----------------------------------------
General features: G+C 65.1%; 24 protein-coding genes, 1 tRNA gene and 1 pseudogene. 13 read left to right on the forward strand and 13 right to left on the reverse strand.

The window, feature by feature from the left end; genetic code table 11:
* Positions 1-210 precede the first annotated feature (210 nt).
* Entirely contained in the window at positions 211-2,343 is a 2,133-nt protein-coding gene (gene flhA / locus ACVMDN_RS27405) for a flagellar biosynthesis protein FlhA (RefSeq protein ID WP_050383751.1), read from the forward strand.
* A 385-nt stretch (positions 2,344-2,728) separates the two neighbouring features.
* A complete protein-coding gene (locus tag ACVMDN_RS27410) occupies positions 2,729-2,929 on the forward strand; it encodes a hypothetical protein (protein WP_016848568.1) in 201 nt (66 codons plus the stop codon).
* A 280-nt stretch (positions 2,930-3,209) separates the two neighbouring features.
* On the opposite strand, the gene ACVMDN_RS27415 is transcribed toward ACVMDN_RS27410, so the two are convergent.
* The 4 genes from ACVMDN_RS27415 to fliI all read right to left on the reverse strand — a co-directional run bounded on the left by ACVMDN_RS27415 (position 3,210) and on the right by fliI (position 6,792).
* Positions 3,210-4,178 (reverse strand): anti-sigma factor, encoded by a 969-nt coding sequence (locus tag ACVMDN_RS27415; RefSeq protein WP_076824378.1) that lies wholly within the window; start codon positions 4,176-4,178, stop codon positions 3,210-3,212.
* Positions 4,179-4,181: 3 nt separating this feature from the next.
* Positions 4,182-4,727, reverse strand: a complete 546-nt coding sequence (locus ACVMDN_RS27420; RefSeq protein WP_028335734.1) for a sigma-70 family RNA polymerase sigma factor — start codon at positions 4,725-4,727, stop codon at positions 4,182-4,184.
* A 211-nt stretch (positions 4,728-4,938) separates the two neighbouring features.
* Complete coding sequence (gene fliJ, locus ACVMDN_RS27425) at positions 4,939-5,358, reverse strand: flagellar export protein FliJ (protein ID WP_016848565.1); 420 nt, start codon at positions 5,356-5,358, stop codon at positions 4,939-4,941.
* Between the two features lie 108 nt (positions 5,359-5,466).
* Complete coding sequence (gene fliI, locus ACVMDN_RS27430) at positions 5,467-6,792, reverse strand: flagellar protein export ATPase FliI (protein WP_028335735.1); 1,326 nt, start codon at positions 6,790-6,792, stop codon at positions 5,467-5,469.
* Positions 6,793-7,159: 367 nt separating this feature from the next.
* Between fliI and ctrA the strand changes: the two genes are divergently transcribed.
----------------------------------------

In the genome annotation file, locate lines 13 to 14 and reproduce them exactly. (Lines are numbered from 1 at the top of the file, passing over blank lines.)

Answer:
* A 211-nt stretch (positions 4,728-4,938) separates the two neighbouring features.
* Complete coding sequence (gene fliJ, locus ACVMDN_RS27425) at positions 4,939-5,358, reverse strand: flagellar export protein FliJ (protein ID WP_016848565.1); 420 nt, start codon at positions 5,356-5,358, stop codon at positions 4,939-4,941.